A third to half of professionals are introverts, but the workplace is still disproportionately optimized for extroverts. This video takes you through how to speak up in a way that feels true to you.
- I'm an introvert, and maybe you are too. … In fact, studies show … that somewhere between a third … and half of people are introverts, … but the workplace is still disproportionately optimized … for extroverts. … After all, in most work environments, … the people who get rewarded are the ones … who constantly speak up in meetings, … who network all the time and go to the office happy hour, … and can't seem to get enough of socializing. … That's great for them, … but if that's not your nature, and it's certainly not mine, … what can you do? … You've probably tried faking it … and forcing yourself to act like an extrovert. … Don't do that anymore. It's miserable. … Here's what to try instead, … and how to speak up in a way that feels true to you. … First, understand that being an introvert isn't a pass … to avoid speaking up. … Oh, I can't do that, I'm an introvert. … That's just an excuse. … But what you can do is start making a conscious effort … to play to your strengths. … A major area where this comes up at work is in meetings, …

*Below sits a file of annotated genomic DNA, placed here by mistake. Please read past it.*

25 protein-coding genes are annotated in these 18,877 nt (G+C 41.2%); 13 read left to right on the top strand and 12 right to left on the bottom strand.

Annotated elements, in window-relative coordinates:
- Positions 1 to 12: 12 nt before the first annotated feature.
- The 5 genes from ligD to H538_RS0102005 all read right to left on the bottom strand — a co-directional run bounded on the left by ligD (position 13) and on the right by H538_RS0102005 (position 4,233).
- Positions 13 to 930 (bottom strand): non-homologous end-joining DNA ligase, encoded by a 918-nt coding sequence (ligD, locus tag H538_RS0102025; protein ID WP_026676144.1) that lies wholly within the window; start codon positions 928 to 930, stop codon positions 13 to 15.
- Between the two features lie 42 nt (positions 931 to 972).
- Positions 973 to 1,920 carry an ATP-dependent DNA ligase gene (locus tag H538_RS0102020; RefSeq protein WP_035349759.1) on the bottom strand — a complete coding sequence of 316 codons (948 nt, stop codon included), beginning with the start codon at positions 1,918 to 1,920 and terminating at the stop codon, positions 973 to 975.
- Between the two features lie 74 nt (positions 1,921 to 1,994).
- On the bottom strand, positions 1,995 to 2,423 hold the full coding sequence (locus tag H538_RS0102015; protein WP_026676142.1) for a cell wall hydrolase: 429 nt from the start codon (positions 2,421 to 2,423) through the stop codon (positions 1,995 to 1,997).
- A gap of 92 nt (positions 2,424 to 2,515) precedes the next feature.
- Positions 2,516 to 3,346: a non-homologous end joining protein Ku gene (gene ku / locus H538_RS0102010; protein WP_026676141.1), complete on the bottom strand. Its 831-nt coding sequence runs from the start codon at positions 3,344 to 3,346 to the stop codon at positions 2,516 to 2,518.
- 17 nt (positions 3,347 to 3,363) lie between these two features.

- Determine the most appropriate form of communication in a business situation.
- Identify instances in which one mode of communication is preferable to another mode.
- Explain the process involved in interpreting nonverbal cues.
- Define terminology relating to interpersonal communication.
- Distinguish between various communication approaches with individuals from other cultures.
- Describe the factors that underlie interruptions during business meetings.
- Examine the most appropriate ways to accept criticism.